En route to Puerto Rico Tuesday morning, President Trump lashed out at Las Vegas gunman, identified by authorities as 64-year-old Stephen Paddock.
‘He’s a sick man, a demented man, a lot of problems I guess and we’re looking into him very, very seriously, but we’re dealing with a very sick individual,’ the president said.
Trump also promised reporters ‘we’ll be talking about gun laws as time goes by,’ in the aftermath of Sunday’s mass shooting in Las Vegas.
However, when asked about a particular piece of legislation, which would make it easier for gun owners to purchase silencers, he wasn’t ready to delve into specifics.
‘Well talk about that later,’ Trump told the journalists gathered on the South Lawn of the White House.
The president and first lady will visit Las Vegas on Wednesday.
President Trump stopped briefly to talk to reporters as he left the White House Tuesday morning to visit Puerto Rico
President Trump (left), standing alongside first lady Melania Trump (right), promised to talk about gun laws ‘as time goes by,’ and when asked about specific legislation he said, ‘later’
President Trump (left) and first lady Melania Trump (right) are photographed walking onto the White House’s South Lawn Tuesday as they leave for Puerto Rico. The Trumps will then visit Las Vegas on Wednesday
President Trump was following up on his own statements, made yesterday from the Diplomatic Reception Room, in which he called Paddock’s shooting spree an ‘act of pure evil.’
He was also deploying a similar tactic as his press secretary, who asked for a pause on gun control conversations as the nation mourned the Las Vegas victims, who now number 59.
‘There’s a time and place for a political debate, but now is the time to unite as a country,’ urged Press Secretary Sarah Huckabee Sanders from the White House podium on Monday. ‘There is currently an open and ongoing law enforcement investigation, a motive has yet to be determined and it would be premature for us to discuss policy when we don’t fully know all the facts or what took place.’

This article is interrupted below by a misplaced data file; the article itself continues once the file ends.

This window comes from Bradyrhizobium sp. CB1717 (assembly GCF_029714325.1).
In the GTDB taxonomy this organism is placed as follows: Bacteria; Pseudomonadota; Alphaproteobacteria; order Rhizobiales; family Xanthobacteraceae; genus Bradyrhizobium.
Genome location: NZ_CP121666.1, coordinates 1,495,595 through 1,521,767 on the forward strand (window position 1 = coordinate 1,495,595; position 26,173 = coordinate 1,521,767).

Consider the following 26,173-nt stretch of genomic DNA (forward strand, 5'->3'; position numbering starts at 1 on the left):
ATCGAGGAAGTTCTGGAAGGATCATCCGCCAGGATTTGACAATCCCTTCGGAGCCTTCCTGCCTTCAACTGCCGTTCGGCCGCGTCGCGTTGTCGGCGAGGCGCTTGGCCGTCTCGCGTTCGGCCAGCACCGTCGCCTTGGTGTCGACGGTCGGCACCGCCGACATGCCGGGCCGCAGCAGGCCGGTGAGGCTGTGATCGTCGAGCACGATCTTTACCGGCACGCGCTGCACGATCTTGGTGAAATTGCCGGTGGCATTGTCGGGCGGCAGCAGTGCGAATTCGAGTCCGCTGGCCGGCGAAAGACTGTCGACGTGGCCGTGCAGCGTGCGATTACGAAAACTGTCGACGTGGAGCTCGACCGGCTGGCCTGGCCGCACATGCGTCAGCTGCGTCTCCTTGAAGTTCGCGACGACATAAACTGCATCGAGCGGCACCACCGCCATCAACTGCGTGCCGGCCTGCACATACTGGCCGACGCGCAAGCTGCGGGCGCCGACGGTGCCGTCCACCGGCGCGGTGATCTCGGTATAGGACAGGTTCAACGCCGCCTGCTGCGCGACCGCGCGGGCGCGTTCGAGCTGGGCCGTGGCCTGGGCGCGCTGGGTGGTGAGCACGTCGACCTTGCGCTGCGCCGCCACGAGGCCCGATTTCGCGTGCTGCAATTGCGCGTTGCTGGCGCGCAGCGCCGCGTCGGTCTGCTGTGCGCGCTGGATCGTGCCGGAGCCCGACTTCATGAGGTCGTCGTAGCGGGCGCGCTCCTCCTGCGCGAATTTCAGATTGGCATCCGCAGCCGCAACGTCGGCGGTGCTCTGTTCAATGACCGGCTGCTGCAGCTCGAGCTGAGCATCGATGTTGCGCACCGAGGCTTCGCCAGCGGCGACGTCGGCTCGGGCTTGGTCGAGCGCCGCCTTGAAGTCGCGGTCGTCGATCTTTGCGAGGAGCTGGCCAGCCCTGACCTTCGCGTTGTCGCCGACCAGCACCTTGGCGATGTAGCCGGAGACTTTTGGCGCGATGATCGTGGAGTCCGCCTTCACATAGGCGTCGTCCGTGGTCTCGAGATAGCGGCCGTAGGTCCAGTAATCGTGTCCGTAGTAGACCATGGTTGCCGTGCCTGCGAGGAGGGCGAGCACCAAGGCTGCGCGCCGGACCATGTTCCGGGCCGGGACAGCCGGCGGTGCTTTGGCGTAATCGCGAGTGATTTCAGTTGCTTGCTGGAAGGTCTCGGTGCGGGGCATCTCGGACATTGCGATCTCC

While the National Rifle Association’s social media accounts have gone silent, calls for better gun control measures are coming from across the aisle.
From within Congress, Sen. Chris Murphy, D-Conn., has been the most vocal, as he was the congressman representing Newtown, Connecticut, during the December 2012 Sandy Hook shooting, in which 20 children were mowed down, along with six adults.
On Morning Joe Tuesday, Murphy said the administration’s stalling tactic came straight from the gun lobby’s playbook.
‘Listen, I think it’s a very convenient tool of the gun lobby to say that there’s got to be a 24, 48 hour window waiting period before we start talking about change,’ he said on MSNBC.
‘The fact of the matter is the whole country’s focused on why this happened and the reality is that much of it is rooted in the evil inside this one individual, but much of it is rooted in our laws which allowed him to get his hands on weapons that are illegal in almost any other civilized country,’ Murphy added.
He had said Monday that he planned to introduce a universal background checks bill as a rallying point for Democrats to get behind.
Host Willie Geist, however, asked Murphy what specific laws could have prevented the Las Vegas shooting spree.
Murphy pointed to the ending of the federal assault weapons ban, which expired in 2004.
‘Let’s just be clear that the pace of these epic mass shootings, 10 or more people being killed, doubles after the assault weapons ban expired, that’s not a coincidence,’ Murphy said.
The four deadliest shootings in US history, with the Vegas slaughter now sitting at the top, all happened post-2004.
Last year’s Pulse nightclub shooting is now second, followed by the 2007 mass shooting on the campus at Virginia Tech, in which 32 were killed, followed by the 2012 incident at Sandy Hook Elementary School.
Murphy also said the Congress should look into ‘after market modifications,’ which make guns more deadly, turning semiautomatics weapons into automatics ones.
The Connecticut Democrat also took issue with Geist’s question, saying that the gun lobby only wants to talk about ‘policy changes that would have affected the shooting that happened the day before.’
‘We have to get back to evergreen changes,’ Murphy urged.
‘Background checks is still the most likely piece of legislation to get passed through Congress because it enjoys widespread public approval and frankly probably is most dispositive on the amount of gun violence that happens every day,’ he said.